Sometimes Bankruptcy isn’t the Answer

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We’re always going to give you our honest opinion regarding your circumstances so that you can get the results you need in the most effective manner. Sometimes that means we’ll tell you that you don’t need to file for bankruptcy, even if you think you do, or even if you really want to.

Filing for bankruptcy can seem like a magical, “get out of jail free” card. Fill out some papers and voila! All of your money troubles will be gone.

There are several things wrong with that line of thinking.

First: A bankruptcy discharge is not the way to go if you need help paying for every day bills and expenses. It’s a common misnomer that filing for bankruptcy will get you out of paying for your living expenses indefinitely. The truth is that a bankruptcy (if granted discharge) only has the power to wipe out debts you’ve accumulated before and up to the date of your filing.

If you are granted a Chapter 7 bankruptcy discharge, your case will be assigned a bankruptcy trustee. The trustee is not working for you or against you; s/he will simply work to liquidate as many of your assets as possible in order to pay off your creditors. Luckily, you will not have to give up anything that is considered “exempt.”

As soon as you are granted a bankruptcy discharge, all debts (and day to day expenses and bills) acquired after that are your responsibility. A bankruptcy only helps with past debts. Once you file for bankruptcy, you’ll need to make some significant life changes so that you are able to pay your bills rather than have them continually turn into overdue debts. It’s smart to work with an attorney who specializes in bankruptcy and credit counseling in order to build a better financial plan for the future.

Second: Although carrying a significant amount of debt will ultimately drag your credit score through the mud, filing for bankruptcy is not the answer to raising your credit score. In fact, filing for bankruptcy will substantially lower your credit score even further, because ultimately, it means that you were unable to make good on money you owed.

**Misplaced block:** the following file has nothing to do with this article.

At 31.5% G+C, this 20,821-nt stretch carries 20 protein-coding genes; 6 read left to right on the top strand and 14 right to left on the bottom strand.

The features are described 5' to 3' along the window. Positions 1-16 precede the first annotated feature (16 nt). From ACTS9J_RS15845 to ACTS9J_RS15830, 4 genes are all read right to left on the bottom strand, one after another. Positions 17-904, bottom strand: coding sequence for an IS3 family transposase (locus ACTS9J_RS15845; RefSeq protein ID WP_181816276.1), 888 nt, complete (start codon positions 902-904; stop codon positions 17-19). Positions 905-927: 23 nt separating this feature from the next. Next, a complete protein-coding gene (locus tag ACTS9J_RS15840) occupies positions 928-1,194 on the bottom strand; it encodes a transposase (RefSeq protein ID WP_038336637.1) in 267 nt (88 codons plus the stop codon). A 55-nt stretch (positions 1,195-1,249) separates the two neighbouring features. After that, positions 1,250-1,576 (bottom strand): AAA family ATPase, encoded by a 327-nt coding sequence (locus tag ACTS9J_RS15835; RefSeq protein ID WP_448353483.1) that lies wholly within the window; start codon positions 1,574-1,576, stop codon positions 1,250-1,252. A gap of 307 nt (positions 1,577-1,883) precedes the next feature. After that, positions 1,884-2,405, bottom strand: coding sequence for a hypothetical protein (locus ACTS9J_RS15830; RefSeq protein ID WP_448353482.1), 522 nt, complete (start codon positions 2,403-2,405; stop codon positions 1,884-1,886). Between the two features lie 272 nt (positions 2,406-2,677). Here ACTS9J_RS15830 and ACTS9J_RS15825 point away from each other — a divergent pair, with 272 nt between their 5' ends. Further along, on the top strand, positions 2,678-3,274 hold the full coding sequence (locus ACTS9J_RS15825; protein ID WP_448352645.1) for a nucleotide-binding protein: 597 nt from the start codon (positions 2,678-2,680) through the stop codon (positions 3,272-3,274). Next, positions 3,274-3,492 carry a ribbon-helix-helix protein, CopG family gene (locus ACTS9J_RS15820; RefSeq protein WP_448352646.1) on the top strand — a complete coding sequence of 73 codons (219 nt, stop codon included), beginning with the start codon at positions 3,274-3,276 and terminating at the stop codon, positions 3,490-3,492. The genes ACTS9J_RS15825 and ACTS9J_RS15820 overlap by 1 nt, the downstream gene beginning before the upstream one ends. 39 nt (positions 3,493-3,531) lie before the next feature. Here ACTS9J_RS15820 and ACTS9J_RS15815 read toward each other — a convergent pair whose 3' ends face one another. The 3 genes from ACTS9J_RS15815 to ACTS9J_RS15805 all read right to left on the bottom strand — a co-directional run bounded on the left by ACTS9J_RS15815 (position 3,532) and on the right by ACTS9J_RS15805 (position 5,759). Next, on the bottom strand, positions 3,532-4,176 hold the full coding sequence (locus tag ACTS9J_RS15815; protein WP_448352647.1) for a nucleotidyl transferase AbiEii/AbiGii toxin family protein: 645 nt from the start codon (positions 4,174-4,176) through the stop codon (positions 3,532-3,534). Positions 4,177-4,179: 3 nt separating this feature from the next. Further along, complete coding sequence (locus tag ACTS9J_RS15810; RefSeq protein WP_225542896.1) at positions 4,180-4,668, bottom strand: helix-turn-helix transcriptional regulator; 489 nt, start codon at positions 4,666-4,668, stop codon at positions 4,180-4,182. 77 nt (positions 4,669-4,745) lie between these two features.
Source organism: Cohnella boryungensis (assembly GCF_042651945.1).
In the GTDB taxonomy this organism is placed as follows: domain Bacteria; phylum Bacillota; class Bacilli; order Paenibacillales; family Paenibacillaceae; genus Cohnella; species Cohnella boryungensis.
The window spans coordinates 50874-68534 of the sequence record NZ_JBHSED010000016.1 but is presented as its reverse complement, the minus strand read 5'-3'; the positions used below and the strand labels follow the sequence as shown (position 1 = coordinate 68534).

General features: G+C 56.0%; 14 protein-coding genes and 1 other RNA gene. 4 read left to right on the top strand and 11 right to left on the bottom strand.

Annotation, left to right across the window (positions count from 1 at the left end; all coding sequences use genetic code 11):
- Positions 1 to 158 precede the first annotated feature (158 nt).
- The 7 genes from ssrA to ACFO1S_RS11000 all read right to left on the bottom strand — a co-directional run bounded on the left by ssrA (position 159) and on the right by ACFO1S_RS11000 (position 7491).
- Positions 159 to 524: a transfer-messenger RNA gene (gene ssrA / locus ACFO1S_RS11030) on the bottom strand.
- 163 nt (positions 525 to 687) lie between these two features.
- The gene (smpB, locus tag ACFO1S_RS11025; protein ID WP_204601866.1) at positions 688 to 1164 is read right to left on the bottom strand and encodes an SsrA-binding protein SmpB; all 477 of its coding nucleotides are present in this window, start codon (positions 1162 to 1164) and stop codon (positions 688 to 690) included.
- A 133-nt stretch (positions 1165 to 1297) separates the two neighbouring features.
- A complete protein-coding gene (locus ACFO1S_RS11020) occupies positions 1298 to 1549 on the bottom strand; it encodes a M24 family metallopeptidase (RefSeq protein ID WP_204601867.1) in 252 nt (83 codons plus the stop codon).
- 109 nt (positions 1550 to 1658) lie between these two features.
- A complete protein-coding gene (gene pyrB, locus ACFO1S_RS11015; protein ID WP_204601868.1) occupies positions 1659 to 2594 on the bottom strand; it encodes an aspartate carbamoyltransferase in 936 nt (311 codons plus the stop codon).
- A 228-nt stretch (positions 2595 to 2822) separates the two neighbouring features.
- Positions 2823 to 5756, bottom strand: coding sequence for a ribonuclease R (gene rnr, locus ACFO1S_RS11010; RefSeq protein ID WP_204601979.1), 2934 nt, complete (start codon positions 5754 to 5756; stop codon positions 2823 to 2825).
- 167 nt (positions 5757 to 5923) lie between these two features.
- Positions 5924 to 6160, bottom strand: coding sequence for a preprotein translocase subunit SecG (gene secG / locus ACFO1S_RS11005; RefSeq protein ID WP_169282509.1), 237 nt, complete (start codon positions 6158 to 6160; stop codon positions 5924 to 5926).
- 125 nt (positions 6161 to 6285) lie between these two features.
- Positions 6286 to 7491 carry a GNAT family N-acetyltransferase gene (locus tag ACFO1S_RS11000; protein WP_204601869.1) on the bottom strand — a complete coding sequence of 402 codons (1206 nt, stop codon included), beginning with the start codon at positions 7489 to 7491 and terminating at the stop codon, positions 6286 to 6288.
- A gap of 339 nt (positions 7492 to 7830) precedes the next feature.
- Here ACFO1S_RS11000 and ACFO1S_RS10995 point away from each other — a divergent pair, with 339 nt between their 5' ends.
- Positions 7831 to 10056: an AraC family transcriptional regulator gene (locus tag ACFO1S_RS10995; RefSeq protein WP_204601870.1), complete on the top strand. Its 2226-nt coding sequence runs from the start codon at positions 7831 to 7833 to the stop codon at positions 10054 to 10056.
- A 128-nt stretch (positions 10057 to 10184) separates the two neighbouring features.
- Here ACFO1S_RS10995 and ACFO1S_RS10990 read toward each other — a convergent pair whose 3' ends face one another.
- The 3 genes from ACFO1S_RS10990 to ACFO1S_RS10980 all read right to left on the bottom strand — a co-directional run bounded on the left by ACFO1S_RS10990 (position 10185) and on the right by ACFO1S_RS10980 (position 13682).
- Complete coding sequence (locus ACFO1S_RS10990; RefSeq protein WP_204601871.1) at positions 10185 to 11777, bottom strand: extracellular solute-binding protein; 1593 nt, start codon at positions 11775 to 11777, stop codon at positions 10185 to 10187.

While it’s true that you can slowly build your credit score back up again after a bankruptcy, if your main goal is credit repair, there are many other solutions that will be a much better fit for your needs.

Third: Bankruptcy is reserved for those who have significant debt. If you’re simply looking for a way to make your life a little easier or to free up some of your money – you might not even qualify to file. You’ll have to prove that you actually need to file for bankruptcy by providing the court with statements of your monthly income and expenditures. The court may decide that you just don’t have enough debts (or you have too much income in comparison to your debts) to qualify for bankruptcy. If this happens, your case can be thrown out or you might be required to repay your debts through the legal system.

Remember: as soon as you file for bankruptcy and are granted a discharge, you won’t be able to file again for eight years. If your discharge goes through and the next day you have a medical emergency and no health insurance – that debt will be yours to pay.

If you’ve found yourself struggling to pay your bills, you may have considered filing for bankruptcy. In order to know if it’s the right choice, seek the advice of a NJ bankruptcy attorney near you. Our office will consult with you about your financial troubles free of charge, as will many bankruptcy lawyers in New Jersey. Additionally, you can educate yourself about filing for bankruptcy by reading as much information as possible here on our bankruptcy blog.

 

Image credit: sboneham
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3 Responses to Sometimes Bankruptcy isn’t the Answer

  1. Pingback: Can I Change my Mind After I File for Bankruptcy? | Veitengruber Law

  2. Pingback: Bankruptcy Attorney Fees: Why They’re Worth Paying | Veitengruber Law

  3. Pingback: How to Recognize a Credit Repair Scam | Veitengruber Law

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